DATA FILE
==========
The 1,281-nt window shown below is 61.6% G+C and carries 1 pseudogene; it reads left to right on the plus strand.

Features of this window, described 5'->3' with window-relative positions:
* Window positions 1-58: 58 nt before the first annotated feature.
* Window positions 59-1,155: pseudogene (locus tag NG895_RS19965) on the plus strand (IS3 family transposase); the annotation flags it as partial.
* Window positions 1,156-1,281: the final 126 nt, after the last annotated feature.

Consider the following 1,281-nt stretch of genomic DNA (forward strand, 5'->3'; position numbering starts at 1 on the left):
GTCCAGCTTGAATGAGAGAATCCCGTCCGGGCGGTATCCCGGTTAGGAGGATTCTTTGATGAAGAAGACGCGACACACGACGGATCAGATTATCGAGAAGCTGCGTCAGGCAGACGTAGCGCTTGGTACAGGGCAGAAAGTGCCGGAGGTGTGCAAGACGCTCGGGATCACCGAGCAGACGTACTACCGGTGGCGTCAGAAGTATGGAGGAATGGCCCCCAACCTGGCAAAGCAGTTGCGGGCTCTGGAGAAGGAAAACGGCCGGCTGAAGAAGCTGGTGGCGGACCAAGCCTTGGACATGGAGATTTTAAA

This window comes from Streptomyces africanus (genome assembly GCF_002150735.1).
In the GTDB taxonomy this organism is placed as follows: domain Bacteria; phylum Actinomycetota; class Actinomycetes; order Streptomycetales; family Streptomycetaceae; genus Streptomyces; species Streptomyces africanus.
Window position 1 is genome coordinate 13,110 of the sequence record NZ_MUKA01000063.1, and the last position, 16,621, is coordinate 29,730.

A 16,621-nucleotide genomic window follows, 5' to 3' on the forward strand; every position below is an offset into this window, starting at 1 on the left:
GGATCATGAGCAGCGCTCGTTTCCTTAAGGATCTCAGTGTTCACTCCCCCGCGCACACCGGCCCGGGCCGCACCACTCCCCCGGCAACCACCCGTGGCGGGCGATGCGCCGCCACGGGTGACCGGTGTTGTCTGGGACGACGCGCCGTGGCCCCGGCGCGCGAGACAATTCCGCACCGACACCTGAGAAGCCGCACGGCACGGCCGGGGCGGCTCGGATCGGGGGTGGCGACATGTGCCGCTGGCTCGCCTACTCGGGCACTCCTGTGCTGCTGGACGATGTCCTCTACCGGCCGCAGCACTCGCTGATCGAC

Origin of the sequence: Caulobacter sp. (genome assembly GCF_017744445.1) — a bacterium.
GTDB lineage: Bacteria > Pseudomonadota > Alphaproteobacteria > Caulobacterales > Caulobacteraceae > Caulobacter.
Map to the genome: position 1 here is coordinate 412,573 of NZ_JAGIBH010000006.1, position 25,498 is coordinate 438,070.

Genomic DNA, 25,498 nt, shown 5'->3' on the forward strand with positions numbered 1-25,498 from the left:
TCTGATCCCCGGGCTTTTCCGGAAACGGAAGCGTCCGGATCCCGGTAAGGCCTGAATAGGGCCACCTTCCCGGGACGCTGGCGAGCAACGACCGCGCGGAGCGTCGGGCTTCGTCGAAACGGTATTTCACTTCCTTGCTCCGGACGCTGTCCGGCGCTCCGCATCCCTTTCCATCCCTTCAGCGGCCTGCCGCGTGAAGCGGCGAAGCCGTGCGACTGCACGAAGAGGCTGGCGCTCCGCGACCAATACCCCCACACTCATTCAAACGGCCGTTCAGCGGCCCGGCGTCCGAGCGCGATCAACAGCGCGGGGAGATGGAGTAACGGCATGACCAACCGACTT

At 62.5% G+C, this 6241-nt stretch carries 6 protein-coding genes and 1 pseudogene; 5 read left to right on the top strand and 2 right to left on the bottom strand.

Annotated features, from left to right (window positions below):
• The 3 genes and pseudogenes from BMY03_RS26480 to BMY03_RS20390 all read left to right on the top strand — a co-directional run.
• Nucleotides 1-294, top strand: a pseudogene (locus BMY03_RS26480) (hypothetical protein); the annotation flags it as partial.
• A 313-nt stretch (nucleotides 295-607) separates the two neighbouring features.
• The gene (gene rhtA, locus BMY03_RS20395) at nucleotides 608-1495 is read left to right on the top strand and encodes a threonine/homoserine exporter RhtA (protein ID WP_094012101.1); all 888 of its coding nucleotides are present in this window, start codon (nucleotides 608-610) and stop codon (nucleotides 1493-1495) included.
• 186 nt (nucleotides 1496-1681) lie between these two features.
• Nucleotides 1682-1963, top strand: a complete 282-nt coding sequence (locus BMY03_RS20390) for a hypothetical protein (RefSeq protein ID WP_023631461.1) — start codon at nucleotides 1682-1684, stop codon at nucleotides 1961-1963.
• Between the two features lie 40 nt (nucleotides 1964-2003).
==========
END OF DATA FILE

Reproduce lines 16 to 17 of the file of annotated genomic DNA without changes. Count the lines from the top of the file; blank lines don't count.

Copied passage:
Genomic DNA, 25,498 nt, shown 5'->3' on the forward strand with positions numbered 1-25,498 from the left:
TCTGATCCCCGGGCTTTTCCGGAAACGGAAGCGTCCGGATCCCGGTAAGGCCTGAATAGGGCCACCTTCCCGGGACGCTGGCGAGCAACGACCGCGCGGAGCGTCGGGCTTCGTCGAAACGGTATTTCACTTCCTTGCTCCGGACGCTGTCCGGCGCTCCGCATCCCTTTCCATCCCTTCAGCGGCCTGCCGCGTGAAGCGGCGAAGCCGTGCGACTGCACGAAGAGGCTGGCGCTCCGCGACCAATACCCCCACACTCATTCAAACGGCCGTTCAGCGGCCCGGCGTCCGAGCGCGATCAACAGCGCGGGGAGATGGAGTAACGGCATGACCAACCGACTT